Coronavirus Government Response Update—Small Business Loans above $2M Will Be Audited

April 29, 2020 Coronavirus Government Response Update—Small Business Loans above $2M Will Be Audited

Welcome to the Coronavirus Government Response Update. This information is intended to keep ISSA members up to date on fast-moving government affairs related to the COVID-19 pandemic, as well as other public policy issues important to the cleaning industry. Today’s update touches on audits for small business coronavirus loans above US$2 million, workers reluctant to go back to work, the reopening of some California businesses, and more.

Mnuchin: Small Business Coronavirus Loans above $2M Will Be Audited
Treasury Secretary Steven Mnuchin said that the Trump administration will audit every company that receives an emergency coronavirus loan from the Small Business Administration (SBA) greater than $2 million. Mnuchin said that any business that receives more than $2 million from the SBA’s Paycheck Protection Program will be scrutinized by the agency to assess whether it truly needed the funding, which is meant for small businesses struggling to retain workers.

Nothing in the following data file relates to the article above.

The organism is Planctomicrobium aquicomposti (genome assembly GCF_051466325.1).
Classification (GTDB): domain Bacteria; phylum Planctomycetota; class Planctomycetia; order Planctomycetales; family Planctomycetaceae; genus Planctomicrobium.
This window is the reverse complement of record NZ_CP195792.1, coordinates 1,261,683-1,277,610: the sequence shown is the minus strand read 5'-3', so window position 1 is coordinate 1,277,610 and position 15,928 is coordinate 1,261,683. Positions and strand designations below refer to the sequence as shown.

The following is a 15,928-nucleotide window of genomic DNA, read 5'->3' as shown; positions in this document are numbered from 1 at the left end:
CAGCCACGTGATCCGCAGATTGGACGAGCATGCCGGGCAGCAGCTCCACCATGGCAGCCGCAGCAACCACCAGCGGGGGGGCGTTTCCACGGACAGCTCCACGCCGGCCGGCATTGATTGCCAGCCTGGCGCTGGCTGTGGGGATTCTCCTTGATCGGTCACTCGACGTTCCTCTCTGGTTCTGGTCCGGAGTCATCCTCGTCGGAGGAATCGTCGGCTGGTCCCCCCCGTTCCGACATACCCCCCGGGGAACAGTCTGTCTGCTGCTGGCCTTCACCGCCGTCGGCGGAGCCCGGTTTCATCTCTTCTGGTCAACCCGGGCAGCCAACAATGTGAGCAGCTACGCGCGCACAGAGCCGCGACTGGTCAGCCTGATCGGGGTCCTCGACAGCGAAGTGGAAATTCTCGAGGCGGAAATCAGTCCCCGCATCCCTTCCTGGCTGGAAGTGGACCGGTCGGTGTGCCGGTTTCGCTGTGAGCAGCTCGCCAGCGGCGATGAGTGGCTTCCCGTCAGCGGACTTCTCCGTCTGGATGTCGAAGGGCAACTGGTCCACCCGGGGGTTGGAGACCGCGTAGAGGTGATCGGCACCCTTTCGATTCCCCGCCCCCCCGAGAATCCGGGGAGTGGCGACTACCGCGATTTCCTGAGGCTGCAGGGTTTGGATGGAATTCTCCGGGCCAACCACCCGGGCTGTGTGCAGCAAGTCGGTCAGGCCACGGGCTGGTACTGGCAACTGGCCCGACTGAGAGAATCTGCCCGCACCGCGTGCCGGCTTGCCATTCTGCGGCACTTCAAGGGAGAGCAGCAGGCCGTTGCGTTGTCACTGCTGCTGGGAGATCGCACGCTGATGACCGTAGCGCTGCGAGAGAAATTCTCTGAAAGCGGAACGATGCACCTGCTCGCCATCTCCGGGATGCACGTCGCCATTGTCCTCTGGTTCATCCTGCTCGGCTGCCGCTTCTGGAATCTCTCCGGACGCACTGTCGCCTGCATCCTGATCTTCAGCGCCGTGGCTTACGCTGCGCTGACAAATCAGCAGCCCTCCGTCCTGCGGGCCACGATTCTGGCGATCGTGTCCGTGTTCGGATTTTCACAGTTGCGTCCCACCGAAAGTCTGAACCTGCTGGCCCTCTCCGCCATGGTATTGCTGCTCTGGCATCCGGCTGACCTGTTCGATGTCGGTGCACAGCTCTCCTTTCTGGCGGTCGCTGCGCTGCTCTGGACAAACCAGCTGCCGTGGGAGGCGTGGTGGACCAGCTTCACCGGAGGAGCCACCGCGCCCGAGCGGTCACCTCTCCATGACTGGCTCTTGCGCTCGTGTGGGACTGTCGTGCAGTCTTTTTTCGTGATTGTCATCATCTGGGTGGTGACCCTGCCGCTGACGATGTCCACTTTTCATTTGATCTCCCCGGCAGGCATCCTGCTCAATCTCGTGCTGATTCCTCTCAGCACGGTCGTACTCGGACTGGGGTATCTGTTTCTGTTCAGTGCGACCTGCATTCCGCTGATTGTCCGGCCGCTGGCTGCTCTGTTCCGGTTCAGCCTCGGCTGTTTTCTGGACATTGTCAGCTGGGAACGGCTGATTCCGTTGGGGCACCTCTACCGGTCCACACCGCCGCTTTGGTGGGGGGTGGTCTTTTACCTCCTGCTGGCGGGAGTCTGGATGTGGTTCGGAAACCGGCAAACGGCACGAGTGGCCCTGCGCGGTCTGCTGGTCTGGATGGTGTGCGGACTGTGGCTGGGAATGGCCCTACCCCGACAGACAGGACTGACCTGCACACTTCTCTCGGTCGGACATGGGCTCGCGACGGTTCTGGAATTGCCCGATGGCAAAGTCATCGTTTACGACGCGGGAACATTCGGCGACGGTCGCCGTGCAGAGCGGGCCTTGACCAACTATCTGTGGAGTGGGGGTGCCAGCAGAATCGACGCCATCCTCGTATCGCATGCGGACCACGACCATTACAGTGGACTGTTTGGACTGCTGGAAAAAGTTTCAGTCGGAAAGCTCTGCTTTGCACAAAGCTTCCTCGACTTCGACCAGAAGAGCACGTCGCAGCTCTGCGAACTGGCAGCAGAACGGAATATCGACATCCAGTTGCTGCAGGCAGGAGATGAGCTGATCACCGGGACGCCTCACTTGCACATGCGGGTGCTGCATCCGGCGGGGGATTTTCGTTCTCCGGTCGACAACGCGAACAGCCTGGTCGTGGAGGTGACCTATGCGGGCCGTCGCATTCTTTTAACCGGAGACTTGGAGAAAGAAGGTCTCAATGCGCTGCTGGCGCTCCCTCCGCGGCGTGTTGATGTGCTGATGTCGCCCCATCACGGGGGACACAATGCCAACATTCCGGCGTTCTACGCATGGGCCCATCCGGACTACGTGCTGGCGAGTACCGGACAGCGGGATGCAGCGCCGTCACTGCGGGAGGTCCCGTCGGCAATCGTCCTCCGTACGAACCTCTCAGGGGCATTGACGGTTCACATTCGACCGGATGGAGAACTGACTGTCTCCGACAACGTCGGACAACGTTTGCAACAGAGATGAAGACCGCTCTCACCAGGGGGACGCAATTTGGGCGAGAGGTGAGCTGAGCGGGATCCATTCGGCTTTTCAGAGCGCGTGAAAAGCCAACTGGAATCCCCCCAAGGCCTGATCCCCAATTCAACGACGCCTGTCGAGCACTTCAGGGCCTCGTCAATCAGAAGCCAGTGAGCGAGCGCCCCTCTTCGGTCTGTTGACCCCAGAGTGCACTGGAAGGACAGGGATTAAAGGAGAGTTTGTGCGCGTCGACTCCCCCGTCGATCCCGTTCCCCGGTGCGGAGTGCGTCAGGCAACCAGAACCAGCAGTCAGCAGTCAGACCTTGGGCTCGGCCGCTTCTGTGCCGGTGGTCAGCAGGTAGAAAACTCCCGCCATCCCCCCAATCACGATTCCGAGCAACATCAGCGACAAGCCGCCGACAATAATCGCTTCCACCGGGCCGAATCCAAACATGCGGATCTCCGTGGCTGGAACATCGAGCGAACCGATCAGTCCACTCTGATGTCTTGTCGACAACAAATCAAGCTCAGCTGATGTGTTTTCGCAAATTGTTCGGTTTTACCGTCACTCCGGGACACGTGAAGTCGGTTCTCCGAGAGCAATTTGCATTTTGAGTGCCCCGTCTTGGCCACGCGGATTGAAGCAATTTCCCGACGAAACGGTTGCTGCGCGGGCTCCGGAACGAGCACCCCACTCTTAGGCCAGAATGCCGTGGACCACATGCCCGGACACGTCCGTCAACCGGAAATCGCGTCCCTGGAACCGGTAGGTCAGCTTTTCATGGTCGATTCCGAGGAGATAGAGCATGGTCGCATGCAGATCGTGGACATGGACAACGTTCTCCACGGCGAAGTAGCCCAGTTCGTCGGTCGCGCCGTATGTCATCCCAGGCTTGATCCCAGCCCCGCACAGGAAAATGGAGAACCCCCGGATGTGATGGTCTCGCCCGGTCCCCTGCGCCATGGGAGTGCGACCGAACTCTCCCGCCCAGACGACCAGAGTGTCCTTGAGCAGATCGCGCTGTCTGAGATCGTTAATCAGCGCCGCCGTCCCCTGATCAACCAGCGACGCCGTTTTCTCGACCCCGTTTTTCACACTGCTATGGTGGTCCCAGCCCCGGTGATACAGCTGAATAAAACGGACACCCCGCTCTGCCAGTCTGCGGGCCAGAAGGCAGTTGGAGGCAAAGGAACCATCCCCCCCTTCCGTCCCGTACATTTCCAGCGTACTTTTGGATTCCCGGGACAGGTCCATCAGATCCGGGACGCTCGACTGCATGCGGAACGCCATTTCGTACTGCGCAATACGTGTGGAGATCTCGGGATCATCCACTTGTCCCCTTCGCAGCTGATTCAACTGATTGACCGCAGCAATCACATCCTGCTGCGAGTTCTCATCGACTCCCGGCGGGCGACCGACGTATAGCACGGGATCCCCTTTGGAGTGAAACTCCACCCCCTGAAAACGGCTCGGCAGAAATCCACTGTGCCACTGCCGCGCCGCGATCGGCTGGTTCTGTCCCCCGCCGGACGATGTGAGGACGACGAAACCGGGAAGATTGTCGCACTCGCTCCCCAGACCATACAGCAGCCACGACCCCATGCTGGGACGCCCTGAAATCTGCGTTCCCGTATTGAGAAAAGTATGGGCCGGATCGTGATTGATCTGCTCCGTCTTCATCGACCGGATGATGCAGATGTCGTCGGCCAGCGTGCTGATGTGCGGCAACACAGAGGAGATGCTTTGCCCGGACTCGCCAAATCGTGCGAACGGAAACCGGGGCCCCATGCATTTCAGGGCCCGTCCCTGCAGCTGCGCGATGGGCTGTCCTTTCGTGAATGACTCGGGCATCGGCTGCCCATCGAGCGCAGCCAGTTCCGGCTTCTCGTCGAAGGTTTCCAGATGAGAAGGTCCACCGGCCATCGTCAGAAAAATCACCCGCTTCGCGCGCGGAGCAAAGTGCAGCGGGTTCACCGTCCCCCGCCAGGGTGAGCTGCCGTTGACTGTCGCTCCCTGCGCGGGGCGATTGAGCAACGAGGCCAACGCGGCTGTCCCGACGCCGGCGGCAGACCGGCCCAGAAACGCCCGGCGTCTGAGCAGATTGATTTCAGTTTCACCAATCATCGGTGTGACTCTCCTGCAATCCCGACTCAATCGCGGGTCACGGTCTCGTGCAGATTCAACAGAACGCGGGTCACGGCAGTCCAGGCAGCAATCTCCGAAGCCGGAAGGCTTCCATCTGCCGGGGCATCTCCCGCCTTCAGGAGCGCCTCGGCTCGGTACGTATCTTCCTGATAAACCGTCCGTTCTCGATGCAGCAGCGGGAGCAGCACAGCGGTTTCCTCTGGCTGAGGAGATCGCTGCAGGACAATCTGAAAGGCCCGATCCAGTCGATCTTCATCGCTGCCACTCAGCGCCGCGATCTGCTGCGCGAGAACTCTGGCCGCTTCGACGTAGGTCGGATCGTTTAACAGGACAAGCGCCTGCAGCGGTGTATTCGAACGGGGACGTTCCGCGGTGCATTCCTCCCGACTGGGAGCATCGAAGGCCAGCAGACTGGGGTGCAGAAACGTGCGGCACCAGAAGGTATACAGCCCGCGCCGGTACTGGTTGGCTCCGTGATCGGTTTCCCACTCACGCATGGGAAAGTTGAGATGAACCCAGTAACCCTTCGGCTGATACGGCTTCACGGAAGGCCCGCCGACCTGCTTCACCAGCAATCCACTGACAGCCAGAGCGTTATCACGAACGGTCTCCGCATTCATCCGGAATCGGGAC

Furloughed Workers Don’t Want to Return to Their Jobs
An unexpected consequence of the multitrillion dollar stimulus package is that some workers are asking to be laid off or are reluctant to go back to work after being furloughed. In an effort to help people financially cope with their job losses in the midst of a pandemic, the federal government—through the Coronavirus Aid, Relief and Economic Security Act—is providing an extra $600 per week in unemployment benefits. This amount is in addition to what the states already pay, which is in the range of $200 to $300 per week.

Some California Businesses Could Reopen Within Weeks
California businesses seen as presenting less risk of spreading the coronavirus could open in the near future under a plan Gov. Gavin Newsom unveiled, the first of what he suggested were several slow steps toward easing the statewide shutdown order. “We believe we are weeks, not months, away from making meaningful modifications” in the current restrictions, Newsom said. But Newsom’s announcement of a four-phase plan did not come with a guaranteed timetable.

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